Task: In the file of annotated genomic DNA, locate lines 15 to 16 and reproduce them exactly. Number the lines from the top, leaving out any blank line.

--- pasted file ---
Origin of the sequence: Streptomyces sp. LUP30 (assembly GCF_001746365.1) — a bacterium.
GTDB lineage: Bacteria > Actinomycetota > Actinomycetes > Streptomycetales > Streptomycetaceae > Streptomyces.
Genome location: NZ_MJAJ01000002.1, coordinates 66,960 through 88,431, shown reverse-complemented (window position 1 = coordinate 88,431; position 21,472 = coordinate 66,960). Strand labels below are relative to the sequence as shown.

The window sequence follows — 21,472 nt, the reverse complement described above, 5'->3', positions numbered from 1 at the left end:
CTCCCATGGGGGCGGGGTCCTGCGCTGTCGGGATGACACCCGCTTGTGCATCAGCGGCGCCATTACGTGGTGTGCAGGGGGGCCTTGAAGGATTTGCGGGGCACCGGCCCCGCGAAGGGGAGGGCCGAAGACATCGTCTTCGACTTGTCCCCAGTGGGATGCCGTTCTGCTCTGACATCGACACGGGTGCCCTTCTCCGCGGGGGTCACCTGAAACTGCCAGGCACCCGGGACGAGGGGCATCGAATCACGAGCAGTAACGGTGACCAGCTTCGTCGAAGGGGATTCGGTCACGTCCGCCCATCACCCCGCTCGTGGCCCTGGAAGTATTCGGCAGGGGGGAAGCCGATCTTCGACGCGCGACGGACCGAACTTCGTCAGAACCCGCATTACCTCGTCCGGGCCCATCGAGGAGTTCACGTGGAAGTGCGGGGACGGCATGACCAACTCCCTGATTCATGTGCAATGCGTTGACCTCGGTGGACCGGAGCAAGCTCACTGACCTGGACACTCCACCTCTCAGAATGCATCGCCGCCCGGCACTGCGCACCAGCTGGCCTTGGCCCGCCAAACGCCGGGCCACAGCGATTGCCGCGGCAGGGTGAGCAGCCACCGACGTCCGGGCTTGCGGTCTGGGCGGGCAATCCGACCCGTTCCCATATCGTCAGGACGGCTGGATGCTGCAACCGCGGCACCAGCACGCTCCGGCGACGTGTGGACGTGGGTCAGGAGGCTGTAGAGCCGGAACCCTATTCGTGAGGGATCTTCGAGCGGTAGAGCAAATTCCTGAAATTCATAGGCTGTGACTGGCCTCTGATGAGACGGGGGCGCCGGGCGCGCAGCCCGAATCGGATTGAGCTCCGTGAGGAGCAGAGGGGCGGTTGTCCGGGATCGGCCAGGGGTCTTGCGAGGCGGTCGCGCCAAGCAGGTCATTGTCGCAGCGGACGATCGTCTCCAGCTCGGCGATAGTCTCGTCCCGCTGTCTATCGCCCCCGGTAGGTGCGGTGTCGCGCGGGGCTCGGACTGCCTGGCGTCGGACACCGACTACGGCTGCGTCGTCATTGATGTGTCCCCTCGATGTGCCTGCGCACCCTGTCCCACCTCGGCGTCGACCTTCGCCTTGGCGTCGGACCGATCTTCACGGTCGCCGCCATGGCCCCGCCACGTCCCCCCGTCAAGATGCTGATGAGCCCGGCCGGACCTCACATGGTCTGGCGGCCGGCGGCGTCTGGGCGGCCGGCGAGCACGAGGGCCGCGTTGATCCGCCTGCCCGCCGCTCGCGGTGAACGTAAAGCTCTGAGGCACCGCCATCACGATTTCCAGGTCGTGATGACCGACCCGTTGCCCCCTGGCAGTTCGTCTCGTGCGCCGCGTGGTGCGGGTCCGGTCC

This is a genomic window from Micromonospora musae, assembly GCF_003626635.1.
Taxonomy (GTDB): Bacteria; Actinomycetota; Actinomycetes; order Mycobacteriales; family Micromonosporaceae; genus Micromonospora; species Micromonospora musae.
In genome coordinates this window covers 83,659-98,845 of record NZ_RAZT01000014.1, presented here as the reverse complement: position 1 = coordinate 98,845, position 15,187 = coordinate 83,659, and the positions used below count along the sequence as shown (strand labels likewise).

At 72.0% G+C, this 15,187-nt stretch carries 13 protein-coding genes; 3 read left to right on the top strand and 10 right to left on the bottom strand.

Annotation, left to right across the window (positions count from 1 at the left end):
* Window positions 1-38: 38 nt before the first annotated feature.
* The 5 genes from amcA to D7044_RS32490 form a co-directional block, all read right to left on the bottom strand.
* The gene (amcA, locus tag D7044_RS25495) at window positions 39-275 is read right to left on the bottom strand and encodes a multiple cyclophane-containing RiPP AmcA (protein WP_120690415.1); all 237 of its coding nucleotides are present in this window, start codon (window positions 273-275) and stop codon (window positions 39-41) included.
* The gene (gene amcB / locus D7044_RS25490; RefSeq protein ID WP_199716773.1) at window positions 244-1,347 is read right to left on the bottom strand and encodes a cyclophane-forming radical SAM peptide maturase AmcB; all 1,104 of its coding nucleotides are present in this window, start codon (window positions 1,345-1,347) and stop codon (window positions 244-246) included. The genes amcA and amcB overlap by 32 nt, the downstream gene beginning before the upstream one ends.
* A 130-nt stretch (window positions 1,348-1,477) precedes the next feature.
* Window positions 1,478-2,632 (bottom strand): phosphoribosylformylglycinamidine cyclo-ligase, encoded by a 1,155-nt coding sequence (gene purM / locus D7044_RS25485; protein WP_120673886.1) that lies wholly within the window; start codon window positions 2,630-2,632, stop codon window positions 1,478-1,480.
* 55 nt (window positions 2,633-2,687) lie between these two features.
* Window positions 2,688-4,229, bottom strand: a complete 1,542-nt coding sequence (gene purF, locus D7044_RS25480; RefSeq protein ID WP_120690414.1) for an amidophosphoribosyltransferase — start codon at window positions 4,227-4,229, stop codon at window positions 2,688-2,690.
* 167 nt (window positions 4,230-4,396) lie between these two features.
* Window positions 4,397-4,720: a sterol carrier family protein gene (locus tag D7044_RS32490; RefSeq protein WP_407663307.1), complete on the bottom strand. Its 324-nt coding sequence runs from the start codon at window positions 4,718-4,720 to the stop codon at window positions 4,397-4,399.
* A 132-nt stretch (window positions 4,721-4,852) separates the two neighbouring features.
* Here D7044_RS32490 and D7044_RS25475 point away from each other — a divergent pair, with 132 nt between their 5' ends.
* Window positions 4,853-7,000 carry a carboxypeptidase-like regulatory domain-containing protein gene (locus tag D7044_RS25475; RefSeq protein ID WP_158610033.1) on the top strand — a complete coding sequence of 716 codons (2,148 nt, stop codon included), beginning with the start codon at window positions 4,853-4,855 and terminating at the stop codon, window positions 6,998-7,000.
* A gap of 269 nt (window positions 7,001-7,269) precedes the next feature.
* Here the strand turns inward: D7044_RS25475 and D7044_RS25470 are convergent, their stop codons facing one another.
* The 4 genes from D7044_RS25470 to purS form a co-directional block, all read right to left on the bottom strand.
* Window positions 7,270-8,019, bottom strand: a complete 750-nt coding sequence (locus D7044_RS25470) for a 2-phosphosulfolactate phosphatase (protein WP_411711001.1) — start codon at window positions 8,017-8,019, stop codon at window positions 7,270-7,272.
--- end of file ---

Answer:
* A 130-nt stretch (window positions 1,348-1,477) precedes the next feature.
* Window positions 1,478-2,632 (bottom strand): phosphoribosylformylglycinamidine cyclo-ligase, encoded by a 1,155-nt coding sequence (gene purM / locus D7044_RS25485; protein WP_120673886.1) that lies wholly within the window; start codon window positions 2,630-2,632, stop codon window positions 1,478-1,480.